Internet address

    Fingerprint

    acoustics
    rooms
    data transmission
    estimates
    insulation
    engineers
    sliding
    safety
    flexibility
    industries
    trends
    excitation

    Keywords

    • elevator
    • noise
    • prediction
    • Control

    Cite this

    Hawkins, G., & Tanttari, J. (2018). Estimation of residential noise levels due to service equipment. Paper presented at Baltic-Nordic Acoustics Meeting, BNAM 2018 , Reykjavik, Iceland.
    Hawkins, Giovanni ; Tanttari, Jukka. / Estimation of residential noise levels due to service equipment. Paper presented at Baltic-Nordic Acoustics Meeting, BNAM 2018 , Reykjavik, Iceland.7 p.
    @conference{e4a6e715a9d340668ae308276a1bc50f,
    title = "Estimation of residential noise levels due to service equipment",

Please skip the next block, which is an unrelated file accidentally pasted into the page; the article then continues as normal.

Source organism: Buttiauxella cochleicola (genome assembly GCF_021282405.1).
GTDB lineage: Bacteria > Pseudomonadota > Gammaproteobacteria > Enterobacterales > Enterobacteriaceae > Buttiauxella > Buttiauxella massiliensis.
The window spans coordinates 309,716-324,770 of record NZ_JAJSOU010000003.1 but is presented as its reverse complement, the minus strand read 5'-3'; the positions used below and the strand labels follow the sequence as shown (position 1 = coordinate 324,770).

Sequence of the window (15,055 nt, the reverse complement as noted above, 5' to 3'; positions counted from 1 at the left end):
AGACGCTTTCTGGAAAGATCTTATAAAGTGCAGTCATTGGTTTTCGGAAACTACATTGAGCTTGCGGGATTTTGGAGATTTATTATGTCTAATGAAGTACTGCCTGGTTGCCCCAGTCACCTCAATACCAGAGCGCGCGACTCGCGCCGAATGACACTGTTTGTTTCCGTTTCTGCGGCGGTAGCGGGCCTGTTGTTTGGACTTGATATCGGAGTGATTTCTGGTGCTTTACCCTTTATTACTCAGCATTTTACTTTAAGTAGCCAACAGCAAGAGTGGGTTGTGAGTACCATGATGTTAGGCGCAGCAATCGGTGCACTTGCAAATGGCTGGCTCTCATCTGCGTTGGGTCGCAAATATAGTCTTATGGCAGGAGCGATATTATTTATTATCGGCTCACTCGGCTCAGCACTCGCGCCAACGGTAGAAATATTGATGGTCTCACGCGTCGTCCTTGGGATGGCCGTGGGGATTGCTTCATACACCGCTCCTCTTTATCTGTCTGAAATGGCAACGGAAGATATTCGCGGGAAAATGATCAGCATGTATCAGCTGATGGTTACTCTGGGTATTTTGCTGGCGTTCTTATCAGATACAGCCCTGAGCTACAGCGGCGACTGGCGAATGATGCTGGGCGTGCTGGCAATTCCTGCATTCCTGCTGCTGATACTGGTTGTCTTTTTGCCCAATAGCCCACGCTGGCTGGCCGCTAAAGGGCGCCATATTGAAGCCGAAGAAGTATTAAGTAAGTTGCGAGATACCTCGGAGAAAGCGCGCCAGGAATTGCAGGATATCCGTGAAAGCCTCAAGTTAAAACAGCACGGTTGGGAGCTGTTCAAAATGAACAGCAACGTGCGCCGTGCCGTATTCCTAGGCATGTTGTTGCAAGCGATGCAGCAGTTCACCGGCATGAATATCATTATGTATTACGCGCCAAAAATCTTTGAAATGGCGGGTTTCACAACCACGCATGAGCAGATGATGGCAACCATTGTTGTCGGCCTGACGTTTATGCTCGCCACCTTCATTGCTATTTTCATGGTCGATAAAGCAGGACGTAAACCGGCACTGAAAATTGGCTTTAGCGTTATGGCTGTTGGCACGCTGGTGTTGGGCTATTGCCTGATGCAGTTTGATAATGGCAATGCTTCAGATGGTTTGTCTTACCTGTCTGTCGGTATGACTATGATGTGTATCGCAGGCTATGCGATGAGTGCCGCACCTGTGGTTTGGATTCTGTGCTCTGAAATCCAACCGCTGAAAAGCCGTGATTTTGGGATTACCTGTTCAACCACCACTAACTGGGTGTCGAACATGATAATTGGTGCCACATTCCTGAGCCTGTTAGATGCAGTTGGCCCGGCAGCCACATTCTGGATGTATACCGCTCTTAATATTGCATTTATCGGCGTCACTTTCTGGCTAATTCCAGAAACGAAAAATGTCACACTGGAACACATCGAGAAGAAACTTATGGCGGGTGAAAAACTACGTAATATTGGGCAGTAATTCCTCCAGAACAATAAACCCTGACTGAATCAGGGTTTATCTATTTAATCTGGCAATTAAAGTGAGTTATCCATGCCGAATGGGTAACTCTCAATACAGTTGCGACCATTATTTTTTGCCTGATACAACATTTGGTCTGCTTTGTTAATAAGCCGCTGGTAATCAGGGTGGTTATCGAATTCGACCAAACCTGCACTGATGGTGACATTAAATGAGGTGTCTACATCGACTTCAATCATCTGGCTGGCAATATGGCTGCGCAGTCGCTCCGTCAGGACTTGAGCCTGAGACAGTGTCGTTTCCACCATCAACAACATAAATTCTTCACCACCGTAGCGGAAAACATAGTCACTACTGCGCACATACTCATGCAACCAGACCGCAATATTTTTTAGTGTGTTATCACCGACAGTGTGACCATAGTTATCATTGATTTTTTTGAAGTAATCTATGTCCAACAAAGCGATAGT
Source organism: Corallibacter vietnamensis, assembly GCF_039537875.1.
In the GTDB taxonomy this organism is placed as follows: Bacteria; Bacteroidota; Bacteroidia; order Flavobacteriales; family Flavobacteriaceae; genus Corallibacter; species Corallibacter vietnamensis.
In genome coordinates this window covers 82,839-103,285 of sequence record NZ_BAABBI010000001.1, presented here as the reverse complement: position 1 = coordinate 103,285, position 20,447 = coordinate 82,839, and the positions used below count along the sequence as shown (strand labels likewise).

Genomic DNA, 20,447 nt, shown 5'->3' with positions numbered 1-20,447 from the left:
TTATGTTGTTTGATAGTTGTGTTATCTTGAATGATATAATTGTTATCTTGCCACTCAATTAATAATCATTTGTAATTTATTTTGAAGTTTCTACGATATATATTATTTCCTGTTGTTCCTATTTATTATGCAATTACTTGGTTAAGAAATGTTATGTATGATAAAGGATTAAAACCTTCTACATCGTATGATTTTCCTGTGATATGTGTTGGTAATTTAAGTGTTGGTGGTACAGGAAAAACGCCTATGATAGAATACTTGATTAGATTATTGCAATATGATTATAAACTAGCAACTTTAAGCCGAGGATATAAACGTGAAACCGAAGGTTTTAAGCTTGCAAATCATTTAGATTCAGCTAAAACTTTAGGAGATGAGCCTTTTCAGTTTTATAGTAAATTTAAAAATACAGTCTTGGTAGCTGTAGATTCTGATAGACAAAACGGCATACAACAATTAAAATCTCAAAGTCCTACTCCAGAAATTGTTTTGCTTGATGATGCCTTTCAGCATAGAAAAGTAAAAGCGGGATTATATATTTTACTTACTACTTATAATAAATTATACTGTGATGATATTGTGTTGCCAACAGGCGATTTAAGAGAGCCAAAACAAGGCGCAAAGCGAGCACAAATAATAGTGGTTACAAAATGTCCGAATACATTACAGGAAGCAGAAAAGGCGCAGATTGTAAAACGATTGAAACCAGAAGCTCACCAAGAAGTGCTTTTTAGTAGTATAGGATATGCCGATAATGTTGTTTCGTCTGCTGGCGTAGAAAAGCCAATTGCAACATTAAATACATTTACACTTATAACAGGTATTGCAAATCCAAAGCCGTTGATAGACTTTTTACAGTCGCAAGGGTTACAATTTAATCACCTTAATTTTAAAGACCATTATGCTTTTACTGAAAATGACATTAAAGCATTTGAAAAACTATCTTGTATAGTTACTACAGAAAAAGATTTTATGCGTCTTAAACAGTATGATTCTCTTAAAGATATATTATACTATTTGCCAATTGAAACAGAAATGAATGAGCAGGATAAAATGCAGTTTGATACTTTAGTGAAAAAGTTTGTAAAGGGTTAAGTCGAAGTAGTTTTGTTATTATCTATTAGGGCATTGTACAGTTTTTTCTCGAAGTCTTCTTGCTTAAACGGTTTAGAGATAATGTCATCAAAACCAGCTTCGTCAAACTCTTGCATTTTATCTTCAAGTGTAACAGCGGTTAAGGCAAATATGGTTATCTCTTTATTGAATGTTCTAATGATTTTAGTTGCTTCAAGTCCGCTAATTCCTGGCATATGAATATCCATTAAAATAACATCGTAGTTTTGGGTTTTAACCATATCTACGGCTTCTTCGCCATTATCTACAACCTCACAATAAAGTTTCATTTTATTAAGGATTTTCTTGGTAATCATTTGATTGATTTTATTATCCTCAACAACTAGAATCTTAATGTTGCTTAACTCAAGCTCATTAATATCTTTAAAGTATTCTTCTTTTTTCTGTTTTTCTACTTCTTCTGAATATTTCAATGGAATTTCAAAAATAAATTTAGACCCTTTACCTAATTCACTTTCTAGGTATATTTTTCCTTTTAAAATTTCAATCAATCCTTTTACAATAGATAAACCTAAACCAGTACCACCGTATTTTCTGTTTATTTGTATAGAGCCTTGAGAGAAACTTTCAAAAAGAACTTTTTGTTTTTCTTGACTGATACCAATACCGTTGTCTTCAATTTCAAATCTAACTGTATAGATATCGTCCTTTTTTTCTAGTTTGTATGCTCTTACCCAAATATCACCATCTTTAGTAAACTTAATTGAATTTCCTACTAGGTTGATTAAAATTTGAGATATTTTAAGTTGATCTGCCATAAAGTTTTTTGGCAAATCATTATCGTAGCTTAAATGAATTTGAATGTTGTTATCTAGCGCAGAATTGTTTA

abstract = "Apartment noise has become more in focus recently, and most European countries have strict normative limits, whilst some countries have even stricter voluntary limits. Elevator suppliers work to guidelines for minimizing sound emission from elevator shafts into the residential location, but as with other service equipment, with their moving, sliding and rotating electro-mechanical components, complete silence is not practical. The sound transmitted from elevators though the building tends to be structure borne rather than airborne, but elevator safety codes restrict the flexibility of connections between the elevator structure and the building structure. On the other hand there is a trend in the building industry to optimize building materials, and this brings a challenge to sound insulation. Therefore it makes sense to collaborate withbuilding designers to optimize the acoustic solution for residents. ISO standard EN 12354-5 was used as a basis to create a calculation tool to estimate the structure borne noise in a room behind an elevator shaft wall. Using measured data, transmission through the shaft wall is calculated using power balance methods.Material properties of the shaft wall, acoustic room parameters and excitation force normal to the wall were used to estimate the resulting noise in the room. The calculations have been verified against several test cases and are used by our sales engineers to work with customers to optimize the elevator in its building.",